29. HeapsA lot, many
30. HoonTo drive fast and recklessly
31. JandalsFlip-flops, thongs
32. JerseySweater, jumper
33. Judder barSpeed bump
34. KaiFood (Maori)
35. KeenEager, interested
36. KiwiNew Zealander or flightless bird native to New Zealand
37. KnackeredTired, exhausted
38. L&PLemon & Paeroa, a popular NZ soft drink
39. LarrikinA person with a carefree, mischievous, or irreverent attitude
40. LooToilet
41. Mates ratesDiscounted prices for friends
42. MuntedBroken, damaged, or ruined
43. NaffLame, uncool
44. Nek minnitNext minute, expressing a sudden change
45. NippersYoung children
46. No worriesNo problem, don’t worry about it
47. OEOverseas Experience, a period of extended travel
48. On the pissGoing out drinking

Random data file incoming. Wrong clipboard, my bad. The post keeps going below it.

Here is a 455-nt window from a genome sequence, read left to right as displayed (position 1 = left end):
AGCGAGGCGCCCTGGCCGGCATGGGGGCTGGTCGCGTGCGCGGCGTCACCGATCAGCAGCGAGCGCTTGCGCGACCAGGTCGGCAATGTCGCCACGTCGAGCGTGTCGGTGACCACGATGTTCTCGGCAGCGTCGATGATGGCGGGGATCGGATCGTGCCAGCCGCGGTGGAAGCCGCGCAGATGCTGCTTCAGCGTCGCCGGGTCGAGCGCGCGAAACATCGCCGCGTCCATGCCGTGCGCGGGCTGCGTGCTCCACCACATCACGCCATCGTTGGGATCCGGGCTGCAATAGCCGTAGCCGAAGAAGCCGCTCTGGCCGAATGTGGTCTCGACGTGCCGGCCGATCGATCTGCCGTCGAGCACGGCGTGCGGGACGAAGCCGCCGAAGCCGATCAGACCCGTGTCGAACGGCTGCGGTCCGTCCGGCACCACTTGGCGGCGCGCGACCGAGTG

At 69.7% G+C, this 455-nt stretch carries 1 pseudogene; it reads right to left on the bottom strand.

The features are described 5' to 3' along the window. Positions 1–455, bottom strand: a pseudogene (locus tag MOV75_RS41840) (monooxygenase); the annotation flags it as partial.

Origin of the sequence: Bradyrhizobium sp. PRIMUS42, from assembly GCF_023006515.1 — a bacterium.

49. PakehaNon-Maori New Zealander
50. PavlovaA meringue-based dessert with fruit and whipped cream
51. PikerA person who quits or backs out of a commitment
52. Piss upA party or gathering with alcohol
53. PounamuGreenstone, NZ jade (Maori)
54. PressiePresent, gift
55. PukuStomach or belly (Maori)
56. Rark upTo provoke, tease or annoy someone
57. Rattle ya dagsHurry up, get moving
58. ReckonTo think, believe or agree
59. RingaHand (Maori)
60. RortA scam, rip-off or dishonest act
61. RopeableVery angry, furious
62. SangerSandwich
63. ScrogginTrail mix, a mixture of nuts, dried fruit, and chocolate
64. ServoService station, gas station
65. She’ll be rightEverything will be okay
66. ShoutTo treat or buy something for someone (e.g., a drink)
67. SkiteTo brag or boast
68. SkuxStylish or good-looking
69. SookA person who complains or acts overly sensitive
70. SoutherlyA cold wind from the south